Washington Elder Law Practice Report (#3)/ Guardianships and alternatives

November 18, 2013

Washington Elder LawThis is installment #3 in a continuing series of Washington Elder Law Practice Reports.

When an individual needs assistance with the management of daily activities, legal responses can range from setting up privately-arranged assistance, possibly with reliance on a Durable Power of Attorney (DPOA), to a guardianship or a Care Management Trust (CMT) as an alternative.

A guardianship action is a major intervention in the life of a ward, so should be evaluated carefully before proceeding.

Many individuals who require assistance receive support from lay guardians, who are typically family members. Lay guardians are appointed by Superior Court in guardianship actions and must complete basic training appropriate to their responsibilities. (RCW 11.88.020(3)). Online training is coordinated by the administrative office of the courts.

When such a lay guardian is not available, or not able to meet the requirements for appointment, a certified professional guardian (CPG) may be appointed by the Superior Court. A professional guardian is not a member of the ward’s family and charges fees for carrying out duties. (RCW 11.88.008).

Lay guardians often have close personal relationships with their wards.  These ties help support commitment by these guardians to take care of the needs of the wards.

On the other hand, CPGs in general do not have established personal relationships with wards, so it is appropriate for their qualifications and activities to be more closely supervised to make sure that the needs of wards are being met.

The Washington Supreme Court is responsible for operation of the CPG Board and program, under court rule GR23.

The CPG Board has the regulatory authority for “establishing the standards and criteria for the certification process for guardians, managing certification procedures, and handling grievances (complaints) filed against CPGs. (www.courts.wa.gov) .

There are about 250-300 CPGs presently listed on the CPG Board web page. About 50 archived disciplinary procedures are listed for 2001-2011, with another 25 or so listed as more recent.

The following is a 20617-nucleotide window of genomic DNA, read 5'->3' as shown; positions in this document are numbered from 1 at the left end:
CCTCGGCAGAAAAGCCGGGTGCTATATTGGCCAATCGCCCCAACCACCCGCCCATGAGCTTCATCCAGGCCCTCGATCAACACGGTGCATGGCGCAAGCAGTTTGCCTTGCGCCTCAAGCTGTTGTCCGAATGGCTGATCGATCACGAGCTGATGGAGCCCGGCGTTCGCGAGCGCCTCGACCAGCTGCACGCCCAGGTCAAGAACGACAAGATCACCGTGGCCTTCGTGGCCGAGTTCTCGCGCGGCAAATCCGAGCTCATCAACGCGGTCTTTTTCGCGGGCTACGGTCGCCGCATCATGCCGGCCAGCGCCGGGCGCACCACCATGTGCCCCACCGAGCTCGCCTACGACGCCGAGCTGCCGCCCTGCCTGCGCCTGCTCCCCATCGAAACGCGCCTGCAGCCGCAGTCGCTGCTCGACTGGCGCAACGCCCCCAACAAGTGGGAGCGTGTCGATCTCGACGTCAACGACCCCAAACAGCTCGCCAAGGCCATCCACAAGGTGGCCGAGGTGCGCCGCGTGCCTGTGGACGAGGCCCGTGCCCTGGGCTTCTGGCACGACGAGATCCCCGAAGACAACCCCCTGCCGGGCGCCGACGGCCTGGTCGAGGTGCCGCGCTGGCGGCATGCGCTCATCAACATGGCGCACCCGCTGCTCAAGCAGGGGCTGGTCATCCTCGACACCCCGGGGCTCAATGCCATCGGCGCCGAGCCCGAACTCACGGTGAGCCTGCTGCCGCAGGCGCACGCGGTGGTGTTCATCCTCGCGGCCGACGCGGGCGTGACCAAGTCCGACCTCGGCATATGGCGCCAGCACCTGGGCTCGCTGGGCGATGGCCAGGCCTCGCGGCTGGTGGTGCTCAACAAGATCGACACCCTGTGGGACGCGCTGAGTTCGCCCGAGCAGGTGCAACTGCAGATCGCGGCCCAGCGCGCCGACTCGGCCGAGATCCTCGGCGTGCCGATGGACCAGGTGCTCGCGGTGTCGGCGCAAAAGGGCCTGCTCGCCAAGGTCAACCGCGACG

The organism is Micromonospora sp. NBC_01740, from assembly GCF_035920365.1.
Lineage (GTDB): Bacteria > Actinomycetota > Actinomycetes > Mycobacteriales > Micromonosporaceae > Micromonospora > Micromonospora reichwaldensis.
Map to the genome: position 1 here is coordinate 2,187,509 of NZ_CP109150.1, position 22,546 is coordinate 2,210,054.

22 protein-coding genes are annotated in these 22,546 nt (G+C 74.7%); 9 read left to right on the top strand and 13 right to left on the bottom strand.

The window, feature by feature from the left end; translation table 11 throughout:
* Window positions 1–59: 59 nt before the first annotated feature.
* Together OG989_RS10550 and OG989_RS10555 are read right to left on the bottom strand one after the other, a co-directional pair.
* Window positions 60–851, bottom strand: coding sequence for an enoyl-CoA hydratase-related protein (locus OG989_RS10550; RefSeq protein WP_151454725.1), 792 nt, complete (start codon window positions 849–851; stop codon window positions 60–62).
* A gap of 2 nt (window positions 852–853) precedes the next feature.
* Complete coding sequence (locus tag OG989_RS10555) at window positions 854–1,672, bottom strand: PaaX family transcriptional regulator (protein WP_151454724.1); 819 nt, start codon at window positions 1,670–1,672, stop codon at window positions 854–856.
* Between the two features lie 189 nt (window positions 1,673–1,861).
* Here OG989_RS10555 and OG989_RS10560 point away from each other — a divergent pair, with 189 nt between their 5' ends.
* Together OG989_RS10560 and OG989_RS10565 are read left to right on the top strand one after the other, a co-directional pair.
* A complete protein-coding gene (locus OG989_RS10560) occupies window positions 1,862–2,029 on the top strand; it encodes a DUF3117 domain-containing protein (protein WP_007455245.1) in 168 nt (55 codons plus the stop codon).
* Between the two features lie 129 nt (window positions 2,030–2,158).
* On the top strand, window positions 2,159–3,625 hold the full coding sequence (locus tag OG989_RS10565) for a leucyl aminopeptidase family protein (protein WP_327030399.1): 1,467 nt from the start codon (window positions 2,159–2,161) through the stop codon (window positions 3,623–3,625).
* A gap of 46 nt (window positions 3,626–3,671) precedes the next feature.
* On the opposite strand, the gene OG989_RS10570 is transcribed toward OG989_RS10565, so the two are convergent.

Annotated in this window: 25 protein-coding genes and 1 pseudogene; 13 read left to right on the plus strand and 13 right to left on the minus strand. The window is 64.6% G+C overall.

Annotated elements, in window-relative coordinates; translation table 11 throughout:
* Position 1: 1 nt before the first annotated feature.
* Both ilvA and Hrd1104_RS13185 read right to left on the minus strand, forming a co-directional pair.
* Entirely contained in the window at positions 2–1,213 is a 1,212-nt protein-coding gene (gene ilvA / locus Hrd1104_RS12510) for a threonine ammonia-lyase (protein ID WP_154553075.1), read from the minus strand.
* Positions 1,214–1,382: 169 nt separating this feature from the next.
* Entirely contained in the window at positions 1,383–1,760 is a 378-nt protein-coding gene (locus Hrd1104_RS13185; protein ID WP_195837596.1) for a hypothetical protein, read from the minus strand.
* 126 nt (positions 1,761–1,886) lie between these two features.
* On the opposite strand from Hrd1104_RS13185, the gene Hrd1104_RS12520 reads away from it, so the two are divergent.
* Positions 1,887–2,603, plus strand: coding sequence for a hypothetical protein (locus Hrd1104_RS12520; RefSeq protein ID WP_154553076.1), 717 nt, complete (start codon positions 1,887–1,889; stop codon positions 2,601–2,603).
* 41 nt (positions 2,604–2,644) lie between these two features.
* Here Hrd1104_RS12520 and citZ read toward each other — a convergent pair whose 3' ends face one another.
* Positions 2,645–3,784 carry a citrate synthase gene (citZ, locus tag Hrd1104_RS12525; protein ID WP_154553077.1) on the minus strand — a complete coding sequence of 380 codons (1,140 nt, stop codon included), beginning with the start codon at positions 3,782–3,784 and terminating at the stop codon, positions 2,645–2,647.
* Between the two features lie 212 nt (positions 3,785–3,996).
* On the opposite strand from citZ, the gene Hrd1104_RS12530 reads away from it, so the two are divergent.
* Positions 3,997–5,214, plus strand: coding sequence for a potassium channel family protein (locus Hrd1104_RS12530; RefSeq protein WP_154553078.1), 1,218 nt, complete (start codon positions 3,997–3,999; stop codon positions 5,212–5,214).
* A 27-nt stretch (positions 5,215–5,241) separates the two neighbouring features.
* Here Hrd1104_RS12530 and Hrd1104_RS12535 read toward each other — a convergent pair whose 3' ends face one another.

A brief review of these public documents reveals that disciplinary proceedings have addressed a variety of administrative issues, including failure to file timely reports and failing to pay the expenses of wards in a timely manner.

More substantive issues can involve failures to maintain adequate contact with wards, adequately manage living situations, and assist with end-of-life issues.

Thus, guardianships can raise a range of concerns. It is often possible to arrange for less restrictive alternatives without the need for a guardianship, through bill-paying assistance and private caregivers. Authority to act may be through a DPOA.

It is also possible to set up a CMT that will protect the Trustor and Beneficiary without need for a formal guardianship. The CMT alternative is discussed in chapter 3 of volume 26 of Washington Practice, cited below.

If a DPOA with arranged services is best, an attorney can prepare and help implement the document, and assist with setting up services. If a CMT is best, an attorney can prepare and help implement the Trust.

If a guardianship is the best solution, an attorney can help a lay guardian petition and become qualified for appointment, or assist in monitoring the activities of a CPG and responding to any concerns on behalf of interested persons.

Elder law practice in Washington is discussed by Cheryl and Ferd Mitchell in volumes 26 and 26B of Washington Practice (Washington Elder Law and Practice and the associated Elder Law Handbook).